Thursday, March 20, 2008

Surgery & Complications

Amongst surgeons it is common to say "the only surgeons who do not get complications are those who do not operate". Obviously, just like in any other technical field there are gradations of skill amongst surgeons as there are amongst for example pianists. Excellent surgeons like excellent pianists are far less likely to be off key. However, the human body is also like a piano some are better than others, a finely tuned grand is going to perform better than an out of tune banged up old piano. Some patients because of genetics and environment and underlying medical conditions do not react to surgery as well as another patient might even if the surgery performance was identical. In other words, many surgical complications (intra-operative and post-operative) are just sheer bad luck for the patient and for the surgeon and are not due to surgical error.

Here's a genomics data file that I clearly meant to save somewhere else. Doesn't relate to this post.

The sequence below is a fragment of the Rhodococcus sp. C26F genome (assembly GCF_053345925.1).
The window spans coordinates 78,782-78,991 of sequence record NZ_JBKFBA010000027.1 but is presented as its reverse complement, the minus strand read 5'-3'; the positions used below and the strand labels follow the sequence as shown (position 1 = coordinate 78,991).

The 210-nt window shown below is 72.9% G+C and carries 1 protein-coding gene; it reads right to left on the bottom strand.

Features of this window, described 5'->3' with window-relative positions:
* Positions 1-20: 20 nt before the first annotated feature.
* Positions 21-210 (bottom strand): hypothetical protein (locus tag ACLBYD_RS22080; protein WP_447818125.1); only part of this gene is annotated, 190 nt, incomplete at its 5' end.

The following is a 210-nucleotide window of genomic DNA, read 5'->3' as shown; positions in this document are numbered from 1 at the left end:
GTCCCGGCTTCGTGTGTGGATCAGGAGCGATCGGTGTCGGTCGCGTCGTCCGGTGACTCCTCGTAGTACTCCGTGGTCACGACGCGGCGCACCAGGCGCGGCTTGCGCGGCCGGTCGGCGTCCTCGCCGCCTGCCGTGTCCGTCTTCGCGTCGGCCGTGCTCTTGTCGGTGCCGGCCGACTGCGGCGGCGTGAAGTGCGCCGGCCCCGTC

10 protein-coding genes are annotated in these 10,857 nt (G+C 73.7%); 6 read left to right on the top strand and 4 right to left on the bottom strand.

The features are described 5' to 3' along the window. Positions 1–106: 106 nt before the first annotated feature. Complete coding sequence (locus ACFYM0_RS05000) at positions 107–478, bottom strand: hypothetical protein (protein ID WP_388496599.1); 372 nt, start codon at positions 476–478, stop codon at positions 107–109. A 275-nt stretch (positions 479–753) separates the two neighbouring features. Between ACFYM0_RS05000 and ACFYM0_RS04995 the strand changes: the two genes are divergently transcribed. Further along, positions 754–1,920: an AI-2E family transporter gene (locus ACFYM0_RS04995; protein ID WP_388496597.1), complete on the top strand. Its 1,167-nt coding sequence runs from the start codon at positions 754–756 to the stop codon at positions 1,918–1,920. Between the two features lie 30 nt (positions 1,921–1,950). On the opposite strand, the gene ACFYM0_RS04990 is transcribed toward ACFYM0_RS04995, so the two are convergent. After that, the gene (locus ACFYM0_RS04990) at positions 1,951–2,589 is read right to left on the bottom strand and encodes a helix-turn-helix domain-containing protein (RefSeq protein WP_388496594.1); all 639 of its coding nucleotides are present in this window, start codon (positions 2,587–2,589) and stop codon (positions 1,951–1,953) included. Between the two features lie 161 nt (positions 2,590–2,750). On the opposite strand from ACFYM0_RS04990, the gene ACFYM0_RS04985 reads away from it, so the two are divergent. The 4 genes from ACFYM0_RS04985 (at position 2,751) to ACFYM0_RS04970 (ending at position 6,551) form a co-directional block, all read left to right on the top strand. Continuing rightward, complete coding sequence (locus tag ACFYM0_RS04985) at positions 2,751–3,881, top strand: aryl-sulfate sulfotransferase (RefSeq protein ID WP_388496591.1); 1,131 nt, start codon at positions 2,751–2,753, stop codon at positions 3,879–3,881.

I will talk a bit about refractive surgery complications here in this blog as I believe that many misconceptions exist regarding them. By nature I tend to be blunt and very frank, and I will say when a complication is more likely to be surgeon related than just simply bad luck.

In LASIK one common complication post-op is called DLK (diffuse lamellar keratitis) and it is essentially unrelated to the surgical performance or to the surgeon. It essentially is "like an allergy" to the surgery - some patients bodies react to surgery by mounting a stronger immune response than the norm. The immune system orders WBCs (white blood cells) to go to the eye and to the flap of the eye to eliminate the "insult". The only problem is there is no insult beyond the desired surgery and then the WBCs do more harm than good by attacking the flap. If left untreated the DLK response can result in flap scarring or melt and a permanent reduction in visual acuity. Fortunately, if caught immediately it is easy to handle by modulating the immune response using steroids either topically or orally, or both. The WBCs which have already arrived may also be washed out from under the flap speeding up the resolution and minimising the risks of further complications.